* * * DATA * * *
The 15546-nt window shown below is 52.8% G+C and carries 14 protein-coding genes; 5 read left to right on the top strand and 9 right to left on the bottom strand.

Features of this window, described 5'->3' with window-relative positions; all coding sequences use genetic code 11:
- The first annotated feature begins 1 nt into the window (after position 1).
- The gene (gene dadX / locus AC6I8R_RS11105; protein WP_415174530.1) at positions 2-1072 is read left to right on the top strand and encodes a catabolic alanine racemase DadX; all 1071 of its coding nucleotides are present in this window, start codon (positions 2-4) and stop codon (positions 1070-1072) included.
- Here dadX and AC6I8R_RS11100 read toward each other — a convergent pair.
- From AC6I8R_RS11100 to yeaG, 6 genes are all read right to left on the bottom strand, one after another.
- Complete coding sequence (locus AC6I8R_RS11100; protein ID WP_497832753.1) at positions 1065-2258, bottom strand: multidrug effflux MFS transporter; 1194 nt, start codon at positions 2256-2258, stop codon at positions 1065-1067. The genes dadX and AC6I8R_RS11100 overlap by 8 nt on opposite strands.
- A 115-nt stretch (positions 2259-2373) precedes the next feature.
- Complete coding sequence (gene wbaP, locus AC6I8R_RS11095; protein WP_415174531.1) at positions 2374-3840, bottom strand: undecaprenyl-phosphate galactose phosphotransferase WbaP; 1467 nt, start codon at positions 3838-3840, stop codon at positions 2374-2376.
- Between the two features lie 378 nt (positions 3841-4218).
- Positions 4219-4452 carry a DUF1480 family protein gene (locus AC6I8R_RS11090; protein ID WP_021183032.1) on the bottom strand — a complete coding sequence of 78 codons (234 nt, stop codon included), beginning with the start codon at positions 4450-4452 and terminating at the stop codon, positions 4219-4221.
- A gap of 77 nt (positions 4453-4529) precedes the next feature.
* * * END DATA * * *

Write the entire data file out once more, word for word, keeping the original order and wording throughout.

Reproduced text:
The 15546-nt window shown below is 52.8% G+C and carries 14 protein-coding genes; 5 read left to right on the top strand and 9 right to left on the bottom strand.

Features of this window, described 5'->3' with window-relative positions; all coding sequences use genetic code 11:
- The first annotated feature begins 1 nt into the window (after position 1).
- The gene (gene dadX / locus AC6I8R_RS11105; protein WP_415174530.1) at positions 2-1072 is read left to right on the top strand and encodes a catabolic alanine racemase DadX; all 1071 of its coding nucleotides are present in this window, start codon (positions 2-4) and stop codon (positions 1070-1072) included.
- Here dadX and AC6I8R_RS11100 read toward each other — a convergent pair.
- From AC6I8R_RS11100 to yeaG, 6 genes are all read right to left on the bottom strand, one after another.
- Complete coding sequence (locus AC6I8R_RS11100; protein ID WP_497832753.1) at positions 1065-2258, bottom strand: multidrug effflux MFS transporter; 1194 nt, start codon at positions 2256-2258, stop codon at positions 1065-1067. The genes dadX and AC6I8R_RS11100 overlap by 8 nt on opposite strands.
- A 115-nt stretch (positions 2259-2373) precedes the next feature.
- Complete coding sequence (gene wbaP, locus AC6I8R_RS11095; protein WP_415174531.1) at positions 2374-3840, bottom strand: undecaprenyl-phosphate galactose phosphotransferase WbaP; 1467 nt, start codon at positions 3838-3840, stop codon at positions 2374-2376.
- Between the two features lie 378 nt (positions 3841-4218).
- Positions 4219-4452 carry a DUF1480 family protein gene (locus AC6I8R_RS11090; protein ID WP_021183032.1) on the bottom strand — a complete coding sequence of 78 codons (234 nt, stop codon included), beginning with the start codon at positions 4450-4452 and terminating at the stop codon, positions 4219-4221.
- A gap of 77 nt (positions 4453-4529) precedes the next feature.